I stayed with Air Atlanta Icelandic until late 2007, then I quit them and got a job with Qantas, based in Sydney, as an Airbus A330 simulator instructor. But for various reasons I decided to move on again and then started working again for Pelair on Metroliners, doing night freight. That job finished in May 2009 and as I write this I'm not flying anymore. I doubt I'll get back into it .... twenty-six years is enough and so it's time to do something else.

Here's a picture of what my plane (Air Atlanta Icelandic) looks like, in some scenic shots of it flying around Iceland.

The plane is 70.4m or 231ft long, with a wingspan of 59.8m or 196ft.

- Each Rolls Royce RB-211-535-D4X engine makes 53,000 lbs of thrust, and the four of them suck a total of about 72,700 lbs (33 tonnes) of fuel per hour on take off. During the cruise, this reduces to a mere 17,700 -to- 26,500lbs per hour. (8 - 12 tonnes/hr, depending on the weight and altitudes, etc)
- It has nine fuel tanks. It carries a total of over 160 tonnes of fuel.
- It can cruise at over 575 mph for over 14 hours.
- It weighs up to 379 tonnes.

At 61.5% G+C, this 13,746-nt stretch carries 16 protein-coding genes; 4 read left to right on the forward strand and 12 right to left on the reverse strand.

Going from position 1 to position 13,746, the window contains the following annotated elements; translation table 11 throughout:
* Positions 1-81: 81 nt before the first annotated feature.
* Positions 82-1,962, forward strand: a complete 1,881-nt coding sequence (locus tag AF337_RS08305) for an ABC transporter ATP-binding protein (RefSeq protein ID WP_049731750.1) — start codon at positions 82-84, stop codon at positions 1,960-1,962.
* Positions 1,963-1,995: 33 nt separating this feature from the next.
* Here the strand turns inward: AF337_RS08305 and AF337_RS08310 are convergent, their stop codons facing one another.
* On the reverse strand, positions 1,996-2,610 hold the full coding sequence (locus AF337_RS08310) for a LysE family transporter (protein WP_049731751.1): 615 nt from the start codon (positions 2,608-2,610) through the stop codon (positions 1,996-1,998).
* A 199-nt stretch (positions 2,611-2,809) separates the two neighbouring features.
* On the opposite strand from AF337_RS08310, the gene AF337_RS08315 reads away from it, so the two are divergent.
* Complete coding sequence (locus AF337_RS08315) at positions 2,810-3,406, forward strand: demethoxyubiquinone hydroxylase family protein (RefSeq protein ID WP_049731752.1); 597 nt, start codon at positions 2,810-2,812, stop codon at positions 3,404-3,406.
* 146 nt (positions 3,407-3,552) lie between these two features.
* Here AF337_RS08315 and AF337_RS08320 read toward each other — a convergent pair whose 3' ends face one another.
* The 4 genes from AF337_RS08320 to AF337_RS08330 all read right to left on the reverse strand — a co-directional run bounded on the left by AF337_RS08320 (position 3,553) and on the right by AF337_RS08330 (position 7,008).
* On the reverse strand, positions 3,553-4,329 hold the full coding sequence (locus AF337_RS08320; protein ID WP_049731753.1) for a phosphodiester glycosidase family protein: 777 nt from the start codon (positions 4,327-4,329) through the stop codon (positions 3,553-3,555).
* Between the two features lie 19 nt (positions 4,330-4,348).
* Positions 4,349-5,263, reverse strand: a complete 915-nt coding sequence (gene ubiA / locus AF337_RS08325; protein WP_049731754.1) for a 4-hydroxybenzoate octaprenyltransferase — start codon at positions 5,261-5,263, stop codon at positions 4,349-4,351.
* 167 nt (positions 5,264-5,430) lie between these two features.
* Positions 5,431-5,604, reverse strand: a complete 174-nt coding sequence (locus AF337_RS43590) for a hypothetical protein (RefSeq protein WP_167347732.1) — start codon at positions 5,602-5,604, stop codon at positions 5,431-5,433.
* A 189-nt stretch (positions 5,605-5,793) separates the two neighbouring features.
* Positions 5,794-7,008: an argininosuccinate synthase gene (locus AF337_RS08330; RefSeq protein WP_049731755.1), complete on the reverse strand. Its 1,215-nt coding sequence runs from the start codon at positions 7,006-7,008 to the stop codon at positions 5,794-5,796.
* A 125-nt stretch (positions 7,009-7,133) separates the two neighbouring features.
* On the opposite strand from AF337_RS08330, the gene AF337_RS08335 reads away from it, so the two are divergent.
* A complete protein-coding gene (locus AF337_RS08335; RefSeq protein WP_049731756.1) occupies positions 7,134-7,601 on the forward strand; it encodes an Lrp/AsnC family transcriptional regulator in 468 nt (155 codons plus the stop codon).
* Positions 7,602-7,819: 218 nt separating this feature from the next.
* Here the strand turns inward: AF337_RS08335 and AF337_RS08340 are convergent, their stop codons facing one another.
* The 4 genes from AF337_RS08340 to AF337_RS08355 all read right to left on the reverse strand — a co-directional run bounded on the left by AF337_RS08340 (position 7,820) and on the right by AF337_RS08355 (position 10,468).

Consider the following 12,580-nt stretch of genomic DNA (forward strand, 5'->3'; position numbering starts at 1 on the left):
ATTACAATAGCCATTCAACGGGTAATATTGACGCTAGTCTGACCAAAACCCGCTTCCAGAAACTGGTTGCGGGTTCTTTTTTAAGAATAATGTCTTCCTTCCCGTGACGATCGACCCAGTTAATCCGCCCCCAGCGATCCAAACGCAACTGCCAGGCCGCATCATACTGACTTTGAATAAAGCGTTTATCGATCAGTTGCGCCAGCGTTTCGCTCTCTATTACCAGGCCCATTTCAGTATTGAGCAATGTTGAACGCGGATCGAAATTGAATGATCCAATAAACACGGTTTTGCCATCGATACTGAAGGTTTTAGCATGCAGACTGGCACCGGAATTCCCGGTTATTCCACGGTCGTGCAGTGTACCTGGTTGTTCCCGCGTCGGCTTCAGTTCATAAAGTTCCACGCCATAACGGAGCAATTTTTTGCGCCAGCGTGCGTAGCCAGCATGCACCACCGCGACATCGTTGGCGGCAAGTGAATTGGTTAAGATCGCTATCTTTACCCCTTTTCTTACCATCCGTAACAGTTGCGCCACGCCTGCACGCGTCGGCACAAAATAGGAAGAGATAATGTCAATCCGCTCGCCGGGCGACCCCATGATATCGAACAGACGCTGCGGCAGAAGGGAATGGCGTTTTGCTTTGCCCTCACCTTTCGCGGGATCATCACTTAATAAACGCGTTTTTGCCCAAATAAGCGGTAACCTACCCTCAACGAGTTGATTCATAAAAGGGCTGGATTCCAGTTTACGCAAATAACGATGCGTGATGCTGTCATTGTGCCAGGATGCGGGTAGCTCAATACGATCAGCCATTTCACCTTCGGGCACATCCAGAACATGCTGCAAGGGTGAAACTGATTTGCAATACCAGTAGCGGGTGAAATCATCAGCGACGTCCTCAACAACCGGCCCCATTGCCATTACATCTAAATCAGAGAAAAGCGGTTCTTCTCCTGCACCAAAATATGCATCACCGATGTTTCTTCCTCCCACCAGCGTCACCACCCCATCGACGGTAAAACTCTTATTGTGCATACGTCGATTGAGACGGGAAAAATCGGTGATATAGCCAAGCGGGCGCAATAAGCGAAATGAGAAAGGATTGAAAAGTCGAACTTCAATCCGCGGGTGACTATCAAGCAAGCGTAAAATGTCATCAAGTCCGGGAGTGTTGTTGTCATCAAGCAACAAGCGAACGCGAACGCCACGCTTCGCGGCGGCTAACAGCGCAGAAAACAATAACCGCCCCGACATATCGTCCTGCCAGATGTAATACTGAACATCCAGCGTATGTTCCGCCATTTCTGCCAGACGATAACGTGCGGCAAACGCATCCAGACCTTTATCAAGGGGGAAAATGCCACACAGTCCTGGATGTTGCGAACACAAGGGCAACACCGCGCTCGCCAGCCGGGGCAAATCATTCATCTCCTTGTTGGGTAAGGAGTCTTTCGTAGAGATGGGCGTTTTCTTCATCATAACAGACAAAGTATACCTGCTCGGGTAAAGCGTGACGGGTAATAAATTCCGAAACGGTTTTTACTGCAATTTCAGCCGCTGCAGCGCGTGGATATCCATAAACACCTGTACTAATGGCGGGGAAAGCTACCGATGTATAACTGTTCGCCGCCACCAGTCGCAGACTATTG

- The cockpit has about 970 switches, dials, knobs, lights, and gauges.

This is my 'office', and I have just vacated the right hand seat to take the photo. This was taken just after I'd done my 'Base Check', which allowed me to start my line training with Air Pacific.

So far, I've travellled to all these places in the 747 -
Australia, New Zealand, Fiji, Japan, Taiwan, Hong Kong, China, Malaysia, Thailand, Indonesia, Bangladesh, Pakistan, India, Yemen, Saudi Arabia, Kuwait, Qatar, Iran, Philippines, United Arab Emirates, Sudan, Egypt, Algeria, Morocco, Nigeria, Turkey, Greece, Spain, Tenerife, Azerbaijan, France, United Kingdom, Holland, Belguium, Luxembourg, Iceland, Carribbean, USA, and Canada.
I have also operated flights for these airlines - Air Niugini, Air Pacific, Air Atlanta Icelandic, Air India, Air France, Air Asia, Excel, Saudia, Air Algerie, Virgin Atlantic, Garuda Airlines, Corsair, Iberia, Cargolux, Cathay, Lufthansa, and Malaysian Airlines.

This is one of the Metro 2's I used to fly around Australia carrying freight at all sorts of weird hours ... cruel & unusual experiments in sleep deprivation ...   grumble, grumble ....

I was asked to write some brief stories about some of my lesser flying experiences, and they ended up herehere, here, and here.

Here's my resumé -